The "It Can Wait" campaign emphasizes the dangers of texting while behind the wheel.
Ferre Dollar/CNN
The "It Can Wait" campaign emphasizes the dangers of texting while behind the wheel.

Story highlights

"It Can Wait" aims to end the practice of texting and driving

On September 19, AT&T is hosting No Text on Board -- Pledge Day

43% of teens admit to texting while behind the wheel

Gripping ads feature victims injured or killed while texting

CNN —  

Randall Stephenson, CEO of AT&T, was watching the Olympics with his daughter when she saw it – an ad featuring a man in a wheelchair suffering from a severe brain injury and holding a sign with the text: “Where r.”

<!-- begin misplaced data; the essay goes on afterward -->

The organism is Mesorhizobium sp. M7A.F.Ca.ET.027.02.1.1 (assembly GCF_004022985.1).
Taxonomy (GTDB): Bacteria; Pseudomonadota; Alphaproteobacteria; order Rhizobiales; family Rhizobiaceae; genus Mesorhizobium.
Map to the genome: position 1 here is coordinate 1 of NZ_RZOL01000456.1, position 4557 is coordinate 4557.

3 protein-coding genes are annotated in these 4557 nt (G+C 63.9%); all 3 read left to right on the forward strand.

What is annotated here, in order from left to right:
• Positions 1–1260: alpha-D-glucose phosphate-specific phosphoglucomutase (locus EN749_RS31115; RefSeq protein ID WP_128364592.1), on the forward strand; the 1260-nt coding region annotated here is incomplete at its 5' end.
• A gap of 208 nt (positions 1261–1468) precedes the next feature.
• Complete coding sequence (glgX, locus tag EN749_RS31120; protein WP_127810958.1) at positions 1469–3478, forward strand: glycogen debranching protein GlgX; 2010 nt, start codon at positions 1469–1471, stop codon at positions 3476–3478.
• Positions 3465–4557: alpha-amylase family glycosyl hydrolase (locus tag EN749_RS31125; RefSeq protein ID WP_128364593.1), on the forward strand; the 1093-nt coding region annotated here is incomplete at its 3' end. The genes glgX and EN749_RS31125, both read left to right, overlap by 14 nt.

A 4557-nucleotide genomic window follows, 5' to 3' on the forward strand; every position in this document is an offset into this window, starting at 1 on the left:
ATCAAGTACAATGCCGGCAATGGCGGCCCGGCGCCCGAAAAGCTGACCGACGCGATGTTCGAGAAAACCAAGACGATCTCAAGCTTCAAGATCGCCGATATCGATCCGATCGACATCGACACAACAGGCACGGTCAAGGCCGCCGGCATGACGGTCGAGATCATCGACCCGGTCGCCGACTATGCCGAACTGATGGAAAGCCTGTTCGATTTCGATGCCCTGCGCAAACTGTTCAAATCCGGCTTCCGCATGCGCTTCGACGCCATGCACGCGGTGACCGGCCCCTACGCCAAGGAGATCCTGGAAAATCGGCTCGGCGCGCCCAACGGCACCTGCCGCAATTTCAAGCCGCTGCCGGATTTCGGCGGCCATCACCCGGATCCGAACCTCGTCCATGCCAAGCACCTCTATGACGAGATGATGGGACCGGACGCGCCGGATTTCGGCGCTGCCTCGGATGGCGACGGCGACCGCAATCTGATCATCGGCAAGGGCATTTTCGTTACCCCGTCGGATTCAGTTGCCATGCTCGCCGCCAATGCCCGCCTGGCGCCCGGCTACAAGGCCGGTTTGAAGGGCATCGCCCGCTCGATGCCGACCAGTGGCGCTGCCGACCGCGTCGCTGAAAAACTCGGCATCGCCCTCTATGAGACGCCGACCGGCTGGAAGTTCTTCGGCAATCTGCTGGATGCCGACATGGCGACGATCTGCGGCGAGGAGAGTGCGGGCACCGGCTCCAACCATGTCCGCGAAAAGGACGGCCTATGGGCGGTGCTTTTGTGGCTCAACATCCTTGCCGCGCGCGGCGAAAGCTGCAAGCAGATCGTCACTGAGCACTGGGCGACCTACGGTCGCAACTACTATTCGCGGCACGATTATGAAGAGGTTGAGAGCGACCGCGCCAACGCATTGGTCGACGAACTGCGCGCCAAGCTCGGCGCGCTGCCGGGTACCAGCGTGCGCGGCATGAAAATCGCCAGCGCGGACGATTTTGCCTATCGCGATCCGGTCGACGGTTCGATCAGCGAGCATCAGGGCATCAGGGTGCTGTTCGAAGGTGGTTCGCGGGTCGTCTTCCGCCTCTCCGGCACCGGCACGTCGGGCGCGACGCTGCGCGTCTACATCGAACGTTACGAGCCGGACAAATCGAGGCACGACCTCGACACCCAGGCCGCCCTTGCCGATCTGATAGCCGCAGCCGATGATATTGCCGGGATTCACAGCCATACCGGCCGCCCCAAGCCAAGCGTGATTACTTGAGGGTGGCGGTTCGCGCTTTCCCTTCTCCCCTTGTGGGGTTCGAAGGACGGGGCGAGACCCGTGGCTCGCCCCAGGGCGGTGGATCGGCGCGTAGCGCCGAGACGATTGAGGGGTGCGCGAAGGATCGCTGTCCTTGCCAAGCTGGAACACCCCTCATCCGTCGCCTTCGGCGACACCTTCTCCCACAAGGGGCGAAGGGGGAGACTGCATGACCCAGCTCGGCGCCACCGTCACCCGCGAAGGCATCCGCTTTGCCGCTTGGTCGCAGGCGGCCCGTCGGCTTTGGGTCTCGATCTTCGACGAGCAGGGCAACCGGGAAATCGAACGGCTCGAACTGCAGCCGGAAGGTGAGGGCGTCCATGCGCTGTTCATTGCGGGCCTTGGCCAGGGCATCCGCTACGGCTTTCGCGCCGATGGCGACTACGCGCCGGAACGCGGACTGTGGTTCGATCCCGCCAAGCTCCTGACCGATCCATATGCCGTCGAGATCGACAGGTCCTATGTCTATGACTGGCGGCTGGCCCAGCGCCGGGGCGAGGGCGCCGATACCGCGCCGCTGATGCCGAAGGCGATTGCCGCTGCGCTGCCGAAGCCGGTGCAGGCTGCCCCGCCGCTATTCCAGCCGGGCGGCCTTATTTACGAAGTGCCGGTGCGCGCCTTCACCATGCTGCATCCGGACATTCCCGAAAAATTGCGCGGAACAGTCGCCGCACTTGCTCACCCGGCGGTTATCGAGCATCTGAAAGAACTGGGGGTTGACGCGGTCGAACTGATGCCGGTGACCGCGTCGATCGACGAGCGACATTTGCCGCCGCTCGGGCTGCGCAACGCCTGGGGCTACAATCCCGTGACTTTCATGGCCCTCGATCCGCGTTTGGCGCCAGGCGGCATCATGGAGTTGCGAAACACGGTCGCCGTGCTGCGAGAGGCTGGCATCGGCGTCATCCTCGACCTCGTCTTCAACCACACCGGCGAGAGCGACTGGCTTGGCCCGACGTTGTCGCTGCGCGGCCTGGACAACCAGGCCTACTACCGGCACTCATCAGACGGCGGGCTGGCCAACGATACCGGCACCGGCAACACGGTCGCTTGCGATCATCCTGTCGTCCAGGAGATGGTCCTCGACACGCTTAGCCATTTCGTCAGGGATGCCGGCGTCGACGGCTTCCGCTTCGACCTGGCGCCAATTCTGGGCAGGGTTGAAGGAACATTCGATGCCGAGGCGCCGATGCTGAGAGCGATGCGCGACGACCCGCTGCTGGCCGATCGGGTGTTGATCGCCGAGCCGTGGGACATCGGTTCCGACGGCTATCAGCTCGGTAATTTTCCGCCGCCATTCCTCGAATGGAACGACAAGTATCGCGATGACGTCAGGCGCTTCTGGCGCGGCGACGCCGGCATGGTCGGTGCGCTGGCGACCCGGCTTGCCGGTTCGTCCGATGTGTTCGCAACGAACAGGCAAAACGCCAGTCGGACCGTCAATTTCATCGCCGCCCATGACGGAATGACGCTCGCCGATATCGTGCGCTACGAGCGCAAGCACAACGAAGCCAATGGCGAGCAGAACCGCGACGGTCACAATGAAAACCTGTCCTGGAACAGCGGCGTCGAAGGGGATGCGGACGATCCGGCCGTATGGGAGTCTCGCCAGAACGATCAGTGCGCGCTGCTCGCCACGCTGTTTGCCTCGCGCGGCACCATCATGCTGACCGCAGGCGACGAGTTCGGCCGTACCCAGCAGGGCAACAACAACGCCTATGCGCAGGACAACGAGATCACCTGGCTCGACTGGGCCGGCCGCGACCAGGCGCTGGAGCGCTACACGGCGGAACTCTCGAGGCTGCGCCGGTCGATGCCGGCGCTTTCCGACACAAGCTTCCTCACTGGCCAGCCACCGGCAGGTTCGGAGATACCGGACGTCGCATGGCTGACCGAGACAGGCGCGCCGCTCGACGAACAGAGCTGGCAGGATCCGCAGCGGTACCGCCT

“This is the text message that caused the car accident that changed my life forever,” the man said.

According to Stephenson, the ad did its job.

“She said, ‘Dad … that’s heavy’,” he said. “I said, it’s supposed to be heavy. It got your attention and that’s what we’re trying to accomplish.”

Massachusetts teen convicted of homicide in texting-while-driving case

The ad, from AT&T, is part of the mobile company’s “It Can Wait” campaign. First launched in 2009, the campaign aims to curb texting and driving, especially among young drivers. It will be ramping up between now and September 19, or what the campaign is calling “No Text on Board – Pledge Day.”

AT&T is asking all Americans to visit ItCanWait.com on or before that day and take a pledge to not text behind the wheel.

According to the Pew Internet & American Life Project, texting while driving increased 50% in one year (2010), when 20% of all drivers admitted to texting or sending an e-mail while driving.

Teens report doing so at more than twice that rate, with 43% admitting to doing so in an AT&T survey.